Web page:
Wireless Network Dimensioning and Provisioning for Ultra-reliable Communication: Modeling and Analysis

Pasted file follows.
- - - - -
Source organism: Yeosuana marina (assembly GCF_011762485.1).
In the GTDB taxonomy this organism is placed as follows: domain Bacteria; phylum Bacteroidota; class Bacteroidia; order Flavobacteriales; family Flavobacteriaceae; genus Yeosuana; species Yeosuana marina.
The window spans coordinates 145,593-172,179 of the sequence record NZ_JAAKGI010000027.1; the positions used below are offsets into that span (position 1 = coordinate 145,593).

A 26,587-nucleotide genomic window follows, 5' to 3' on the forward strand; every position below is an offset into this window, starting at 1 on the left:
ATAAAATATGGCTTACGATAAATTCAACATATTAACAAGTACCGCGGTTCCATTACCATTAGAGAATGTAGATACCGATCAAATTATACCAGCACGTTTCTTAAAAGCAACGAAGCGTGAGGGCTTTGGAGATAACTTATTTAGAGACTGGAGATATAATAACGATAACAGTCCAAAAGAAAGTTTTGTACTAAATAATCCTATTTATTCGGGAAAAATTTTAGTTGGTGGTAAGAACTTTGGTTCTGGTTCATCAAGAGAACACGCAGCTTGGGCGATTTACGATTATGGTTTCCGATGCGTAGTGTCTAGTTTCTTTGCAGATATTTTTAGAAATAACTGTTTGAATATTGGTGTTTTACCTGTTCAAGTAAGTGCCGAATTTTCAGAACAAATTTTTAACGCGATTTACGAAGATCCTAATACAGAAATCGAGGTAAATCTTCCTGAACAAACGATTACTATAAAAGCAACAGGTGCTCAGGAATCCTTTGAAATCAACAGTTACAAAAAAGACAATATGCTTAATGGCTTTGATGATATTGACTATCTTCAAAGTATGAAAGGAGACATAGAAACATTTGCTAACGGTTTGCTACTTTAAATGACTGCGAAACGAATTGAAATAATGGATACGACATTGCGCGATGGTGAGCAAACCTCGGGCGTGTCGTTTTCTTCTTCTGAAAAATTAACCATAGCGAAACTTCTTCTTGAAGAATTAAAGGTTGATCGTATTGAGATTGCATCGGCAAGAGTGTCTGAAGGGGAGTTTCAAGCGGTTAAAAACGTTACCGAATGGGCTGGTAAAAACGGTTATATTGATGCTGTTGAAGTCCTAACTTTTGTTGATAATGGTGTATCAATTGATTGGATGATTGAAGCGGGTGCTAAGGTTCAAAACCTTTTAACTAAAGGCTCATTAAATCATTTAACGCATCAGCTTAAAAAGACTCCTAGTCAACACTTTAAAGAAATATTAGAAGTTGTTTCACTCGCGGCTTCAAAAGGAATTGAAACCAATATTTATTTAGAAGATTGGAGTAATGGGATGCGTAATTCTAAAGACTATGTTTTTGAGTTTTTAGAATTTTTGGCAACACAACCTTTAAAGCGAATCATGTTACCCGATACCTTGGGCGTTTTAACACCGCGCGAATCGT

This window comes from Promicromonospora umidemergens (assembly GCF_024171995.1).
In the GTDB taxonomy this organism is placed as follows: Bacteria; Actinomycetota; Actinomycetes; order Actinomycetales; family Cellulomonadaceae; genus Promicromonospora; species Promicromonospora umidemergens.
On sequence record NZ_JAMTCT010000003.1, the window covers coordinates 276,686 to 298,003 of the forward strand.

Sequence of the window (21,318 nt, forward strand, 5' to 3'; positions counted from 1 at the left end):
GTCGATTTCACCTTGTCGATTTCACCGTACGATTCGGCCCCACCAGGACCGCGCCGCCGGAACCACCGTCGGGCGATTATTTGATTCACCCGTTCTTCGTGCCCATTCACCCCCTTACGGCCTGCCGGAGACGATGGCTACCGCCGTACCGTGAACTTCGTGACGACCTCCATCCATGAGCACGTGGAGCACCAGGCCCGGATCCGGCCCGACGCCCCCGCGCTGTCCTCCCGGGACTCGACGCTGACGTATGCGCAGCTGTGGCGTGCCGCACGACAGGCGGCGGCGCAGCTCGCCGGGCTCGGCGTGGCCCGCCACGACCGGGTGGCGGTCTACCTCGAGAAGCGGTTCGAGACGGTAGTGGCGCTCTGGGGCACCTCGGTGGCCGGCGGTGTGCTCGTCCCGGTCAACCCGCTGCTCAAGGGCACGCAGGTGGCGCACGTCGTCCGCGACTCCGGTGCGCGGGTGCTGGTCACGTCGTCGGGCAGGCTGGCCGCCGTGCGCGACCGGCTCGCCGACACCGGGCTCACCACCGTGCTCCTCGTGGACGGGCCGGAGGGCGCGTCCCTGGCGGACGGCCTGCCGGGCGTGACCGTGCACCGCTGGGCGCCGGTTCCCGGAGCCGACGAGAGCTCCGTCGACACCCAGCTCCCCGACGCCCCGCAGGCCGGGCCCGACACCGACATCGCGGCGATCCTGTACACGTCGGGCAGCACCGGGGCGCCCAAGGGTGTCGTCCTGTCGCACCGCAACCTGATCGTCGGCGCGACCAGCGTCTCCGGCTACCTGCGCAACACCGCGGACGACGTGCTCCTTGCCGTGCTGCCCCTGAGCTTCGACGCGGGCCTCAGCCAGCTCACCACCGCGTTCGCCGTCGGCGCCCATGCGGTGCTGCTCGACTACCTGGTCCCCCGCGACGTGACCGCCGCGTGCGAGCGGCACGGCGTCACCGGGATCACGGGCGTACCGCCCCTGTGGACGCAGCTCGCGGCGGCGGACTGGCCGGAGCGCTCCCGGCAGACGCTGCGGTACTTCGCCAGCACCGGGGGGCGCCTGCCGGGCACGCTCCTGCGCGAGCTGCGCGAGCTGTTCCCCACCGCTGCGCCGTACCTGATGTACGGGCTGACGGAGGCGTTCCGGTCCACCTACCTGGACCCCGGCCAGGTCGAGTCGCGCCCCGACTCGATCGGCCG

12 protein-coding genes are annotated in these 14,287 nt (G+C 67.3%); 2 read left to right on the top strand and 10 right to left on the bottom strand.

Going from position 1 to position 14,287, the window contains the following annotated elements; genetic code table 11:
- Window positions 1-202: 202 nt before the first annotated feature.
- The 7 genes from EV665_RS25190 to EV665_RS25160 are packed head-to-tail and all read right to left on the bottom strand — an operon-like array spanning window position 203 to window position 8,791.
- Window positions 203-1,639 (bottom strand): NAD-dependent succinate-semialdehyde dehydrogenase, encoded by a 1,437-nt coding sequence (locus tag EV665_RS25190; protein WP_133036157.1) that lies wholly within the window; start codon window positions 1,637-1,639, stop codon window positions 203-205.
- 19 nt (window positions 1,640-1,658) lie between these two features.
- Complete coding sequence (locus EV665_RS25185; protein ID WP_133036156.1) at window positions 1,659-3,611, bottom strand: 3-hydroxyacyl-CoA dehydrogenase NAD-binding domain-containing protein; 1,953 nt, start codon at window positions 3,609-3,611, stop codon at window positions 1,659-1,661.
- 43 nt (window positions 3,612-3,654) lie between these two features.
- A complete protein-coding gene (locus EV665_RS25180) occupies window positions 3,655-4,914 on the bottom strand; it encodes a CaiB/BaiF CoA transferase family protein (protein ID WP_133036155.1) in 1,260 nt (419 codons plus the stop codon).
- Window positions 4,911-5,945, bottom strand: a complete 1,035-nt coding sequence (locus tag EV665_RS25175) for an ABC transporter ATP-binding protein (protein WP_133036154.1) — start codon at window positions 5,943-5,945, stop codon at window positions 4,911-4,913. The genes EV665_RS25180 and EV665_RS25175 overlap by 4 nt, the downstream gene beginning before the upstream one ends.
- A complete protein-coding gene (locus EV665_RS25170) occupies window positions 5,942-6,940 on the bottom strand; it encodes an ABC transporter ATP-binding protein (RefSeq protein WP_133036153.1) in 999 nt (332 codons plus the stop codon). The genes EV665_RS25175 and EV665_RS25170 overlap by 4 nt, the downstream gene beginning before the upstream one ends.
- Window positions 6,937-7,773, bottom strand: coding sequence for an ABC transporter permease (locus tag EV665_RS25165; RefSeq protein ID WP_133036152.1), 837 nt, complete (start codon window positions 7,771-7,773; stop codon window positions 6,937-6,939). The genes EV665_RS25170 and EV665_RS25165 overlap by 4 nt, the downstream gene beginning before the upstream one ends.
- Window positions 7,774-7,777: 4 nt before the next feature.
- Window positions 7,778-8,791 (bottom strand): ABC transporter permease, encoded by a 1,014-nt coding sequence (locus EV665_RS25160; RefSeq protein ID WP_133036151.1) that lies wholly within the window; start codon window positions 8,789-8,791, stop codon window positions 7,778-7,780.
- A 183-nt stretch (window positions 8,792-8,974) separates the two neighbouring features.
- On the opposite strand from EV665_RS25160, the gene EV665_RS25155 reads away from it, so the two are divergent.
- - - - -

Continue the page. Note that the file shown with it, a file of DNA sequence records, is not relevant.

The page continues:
A key distinction between today's and tomorrow's wireless networks is the appetite for reliability to enable emerging mission-critical services such as ultra-reliable low-latency communication (URLLC) and hyper-reliable low-latency communication (HRLLC), the staple mission-critical services in IMT-2020 (5G) and IMT-2023 (6G), for which reliable and resilient communication is a must. However, achieving ultra-reliable communication is challenging because of these services' stringent reliability and latency requirements and the stochastic nature of wireless networks. A natural way of increasing reliability and reducing latency is to provision additional network resources to compensate for uncertainty in wireless networks caused by fading, interference, mobility, and time-varying network load, among others. Thus, an important step to enable mission-critical services is to identify and quantify what it takes to support ultra-reliable communication in mobile networks -- a process often referred to as dimensioning. This dissertation focuses on resource dimensioning, notably spectrum, for ultra-reliable wireless communication. This dissertation proposes a set of methods for spectrum dimensioning based on concepts from risk analysis, extreme value theory, and meta distributions. These methods reveal that each ``nine'' in reliability (e.g., five-nines in 99.999%) roughly translates into an order of magnitude increase in the required bandwidth. In ultra-reliability regimes, the required bandwidth can be in the order of tens of gigahertz, far beyond what is typically available in today's networks, making it challenging to provision resources for ultra-reliable communication. Accordingly, this dissertation also investigates alternative approaches to provide resources to enable ultra-reliable communication services in mobile networks. Particularly, this dissertation considers multi-operator network sharing and multi-connectivity as alternatives to make additional network resources available to enhance network reliability and proposes multi-operator connectivity sharing, which combines multi-operator network sharing with multi-connectivity. Our studies, based on simulations, real-world data analysis, and mathematical models, suggest that multi-operator connectivity sharing -- in which mobiles multi-connect to base stations of operators in a sharing arrangement -- can reduce the required bandwidth significantly because underlying operators tend to exhibit characteristics attractive to reliability, such as complementary coverage during periods of impaired connectivity, facilitating the support for ultra-reliable communication in future mobile networks.